3.    Exclusive Federal Matters: Many statutes confer jurisdiction on the Federal Courts.  For example, 28 USC §1337 gives the federal courts jurisdiction over anti-trust cases, §§1338 and 1343 gives jurisdiction over patent and civil rights cases repectively, and §§1345 and 1346 apply to cases to which the US is a party.
III Supplementgal Jurisdiction
A.   Art. III, §2: allows federal courts to hear all cases on controversies arising under federal law or where there is diversity.  However, this Constitutional power is limited by statute.  Again Congress has the power as much or as little of the Constitutional storehouse of federal Subject Matter Jurisdiction as they want.
1.    Constitutional Grant: where a federal court is hearing a claim that has its own original, proper Subject Matter Jurisdiction, the court can hear all claims relating to that case or controversy.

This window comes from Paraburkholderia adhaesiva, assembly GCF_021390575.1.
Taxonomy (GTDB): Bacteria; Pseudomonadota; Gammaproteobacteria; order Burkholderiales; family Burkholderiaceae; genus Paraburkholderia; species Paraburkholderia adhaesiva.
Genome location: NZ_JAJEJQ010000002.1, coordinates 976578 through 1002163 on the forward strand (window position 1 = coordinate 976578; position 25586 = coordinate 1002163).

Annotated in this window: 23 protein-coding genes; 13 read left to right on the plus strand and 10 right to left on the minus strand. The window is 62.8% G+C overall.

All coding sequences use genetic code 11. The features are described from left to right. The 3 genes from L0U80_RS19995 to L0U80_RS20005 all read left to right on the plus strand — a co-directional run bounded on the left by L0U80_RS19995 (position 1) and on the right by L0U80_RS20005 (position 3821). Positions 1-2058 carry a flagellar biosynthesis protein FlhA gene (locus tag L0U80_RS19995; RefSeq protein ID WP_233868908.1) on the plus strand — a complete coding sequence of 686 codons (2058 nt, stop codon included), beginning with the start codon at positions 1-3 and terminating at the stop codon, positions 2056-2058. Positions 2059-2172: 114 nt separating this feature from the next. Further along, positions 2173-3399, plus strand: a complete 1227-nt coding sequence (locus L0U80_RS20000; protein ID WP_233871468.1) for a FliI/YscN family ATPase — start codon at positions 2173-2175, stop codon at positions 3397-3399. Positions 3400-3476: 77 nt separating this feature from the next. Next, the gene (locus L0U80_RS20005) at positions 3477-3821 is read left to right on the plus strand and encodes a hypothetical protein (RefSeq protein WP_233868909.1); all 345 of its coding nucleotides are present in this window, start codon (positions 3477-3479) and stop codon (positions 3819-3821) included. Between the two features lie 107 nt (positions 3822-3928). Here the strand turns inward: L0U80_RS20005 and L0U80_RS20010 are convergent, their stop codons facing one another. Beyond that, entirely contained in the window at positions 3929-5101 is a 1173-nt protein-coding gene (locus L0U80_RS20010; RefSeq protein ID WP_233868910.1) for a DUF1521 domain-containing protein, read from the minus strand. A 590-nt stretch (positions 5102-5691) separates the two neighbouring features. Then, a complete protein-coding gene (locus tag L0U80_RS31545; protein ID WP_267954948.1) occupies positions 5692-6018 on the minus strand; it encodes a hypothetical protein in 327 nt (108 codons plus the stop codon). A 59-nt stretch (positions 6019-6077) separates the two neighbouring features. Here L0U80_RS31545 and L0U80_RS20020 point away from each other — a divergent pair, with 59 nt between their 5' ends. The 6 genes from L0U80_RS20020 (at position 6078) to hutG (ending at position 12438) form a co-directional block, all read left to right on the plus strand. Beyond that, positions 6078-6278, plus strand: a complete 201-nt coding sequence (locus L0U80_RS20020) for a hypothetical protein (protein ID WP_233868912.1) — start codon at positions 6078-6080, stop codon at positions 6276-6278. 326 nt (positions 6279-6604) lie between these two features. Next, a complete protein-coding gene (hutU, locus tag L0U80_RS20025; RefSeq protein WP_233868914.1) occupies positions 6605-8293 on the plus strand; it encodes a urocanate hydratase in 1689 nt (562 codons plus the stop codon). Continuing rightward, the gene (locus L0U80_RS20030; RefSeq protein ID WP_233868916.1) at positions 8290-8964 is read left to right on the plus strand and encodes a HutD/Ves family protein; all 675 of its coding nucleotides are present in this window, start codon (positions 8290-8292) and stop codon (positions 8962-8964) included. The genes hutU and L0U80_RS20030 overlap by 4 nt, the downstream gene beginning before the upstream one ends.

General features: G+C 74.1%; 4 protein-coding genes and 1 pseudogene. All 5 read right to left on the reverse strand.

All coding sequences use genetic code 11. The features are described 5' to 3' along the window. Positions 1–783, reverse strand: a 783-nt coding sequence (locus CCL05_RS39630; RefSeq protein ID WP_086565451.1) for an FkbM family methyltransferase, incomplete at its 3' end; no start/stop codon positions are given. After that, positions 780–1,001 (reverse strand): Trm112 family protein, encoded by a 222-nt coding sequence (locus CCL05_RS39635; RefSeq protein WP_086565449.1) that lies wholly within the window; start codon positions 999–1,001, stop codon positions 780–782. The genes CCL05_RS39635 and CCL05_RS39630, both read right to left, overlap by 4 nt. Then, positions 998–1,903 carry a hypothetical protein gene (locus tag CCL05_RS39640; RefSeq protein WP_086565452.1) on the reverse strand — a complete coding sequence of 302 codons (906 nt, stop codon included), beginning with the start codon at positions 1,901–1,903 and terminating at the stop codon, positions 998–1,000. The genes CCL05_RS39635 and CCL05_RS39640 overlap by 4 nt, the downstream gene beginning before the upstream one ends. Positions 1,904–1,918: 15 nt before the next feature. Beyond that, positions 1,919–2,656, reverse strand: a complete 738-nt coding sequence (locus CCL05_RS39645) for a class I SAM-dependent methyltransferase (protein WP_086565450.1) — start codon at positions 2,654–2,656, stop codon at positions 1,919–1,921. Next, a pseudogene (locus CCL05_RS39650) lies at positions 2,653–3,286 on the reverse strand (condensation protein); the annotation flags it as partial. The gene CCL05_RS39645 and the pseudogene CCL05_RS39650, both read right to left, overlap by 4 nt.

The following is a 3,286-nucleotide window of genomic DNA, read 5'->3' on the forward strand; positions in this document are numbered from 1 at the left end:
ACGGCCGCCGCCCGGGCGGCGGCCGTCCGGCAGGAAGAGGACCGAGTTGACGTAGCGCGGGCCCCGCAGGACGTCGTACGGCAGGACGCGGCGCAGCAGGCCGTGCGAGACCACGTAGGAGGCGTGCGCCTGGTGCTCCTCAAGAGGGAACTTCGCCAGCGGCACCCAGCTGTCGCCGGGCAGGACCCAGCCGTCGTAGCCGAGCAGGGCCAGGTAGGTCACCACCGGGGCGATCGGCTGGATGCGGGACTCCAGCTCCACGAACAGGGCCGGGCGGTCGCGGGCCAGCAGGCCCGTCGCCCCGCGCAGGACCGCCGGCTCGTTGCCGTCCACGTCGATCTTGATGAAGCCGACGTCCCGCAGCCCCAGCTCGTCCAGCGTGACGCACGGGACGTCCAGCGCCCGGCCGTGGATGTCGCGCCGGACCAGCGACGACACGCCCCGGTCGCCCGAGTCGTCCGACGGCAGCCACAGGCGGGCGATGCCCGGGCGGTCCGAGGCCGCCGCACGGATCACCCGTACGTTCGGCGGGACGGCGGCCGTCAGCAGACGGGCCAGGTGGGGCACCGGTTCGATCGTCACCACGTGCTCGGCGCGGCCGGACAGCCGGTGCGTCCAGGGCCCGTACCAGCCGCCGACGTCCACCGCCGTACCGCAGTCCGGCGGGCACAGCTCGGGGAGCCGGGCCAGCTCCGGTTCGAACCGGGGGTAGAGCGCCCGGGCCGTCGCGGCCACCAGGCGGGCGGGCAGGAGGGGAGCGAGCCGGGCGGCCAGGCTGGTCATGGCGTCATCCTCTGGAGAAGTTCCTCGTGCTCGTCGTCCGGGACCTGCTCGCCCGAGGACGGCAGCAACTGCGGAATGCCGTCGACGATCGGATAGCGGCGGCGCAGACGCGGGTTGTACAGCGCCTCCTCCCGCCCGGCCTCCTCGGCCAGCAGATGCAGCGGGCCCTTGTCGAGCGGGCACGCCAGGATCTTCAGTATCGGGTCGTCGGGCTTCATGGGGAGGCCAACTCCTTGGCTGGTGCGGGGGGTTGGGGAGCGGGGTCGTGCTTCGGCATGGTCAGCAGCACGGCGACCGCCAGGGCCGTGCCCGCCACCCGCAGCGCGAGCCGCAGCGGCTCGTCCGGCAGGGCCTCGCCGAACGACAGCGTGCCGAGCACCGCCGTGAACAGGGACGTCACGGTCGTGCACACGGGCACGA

2.    Rationale: pragmatic and efficient.  Allows all claims relating to the controversy to be held before one judge in one court.  Also helps to keep federal claims in federal court.
B.   Defining a Constitutional Case: claims with no independent jurisdiction can only be heard by federal courts hearing a claim with original jurisdiction if that one part of the same case or controversy as defined in Art. III, §2.
1.    Gibbs Test: UMW v. Gibbs: plaintiff brought a federal claim against the defendant sought to join a state claim under 18(a). Pendant claim jurisdiction.
P(Gibbs)                                                                                 D(UMV)
2.    Held, pendant claim jurisdiction allowed if the claim meets the following test to see if they are part of the same Constitutional case:
a.                Must derive from a common nucleus of operative fact.
b.                Must be so closely related that usually a plaintiff “would be expected to try them all in one judicial proceeding
c.                Even if the first two parts of the test are met it is in the courts discretion whether to grant supplemental jurisdiction.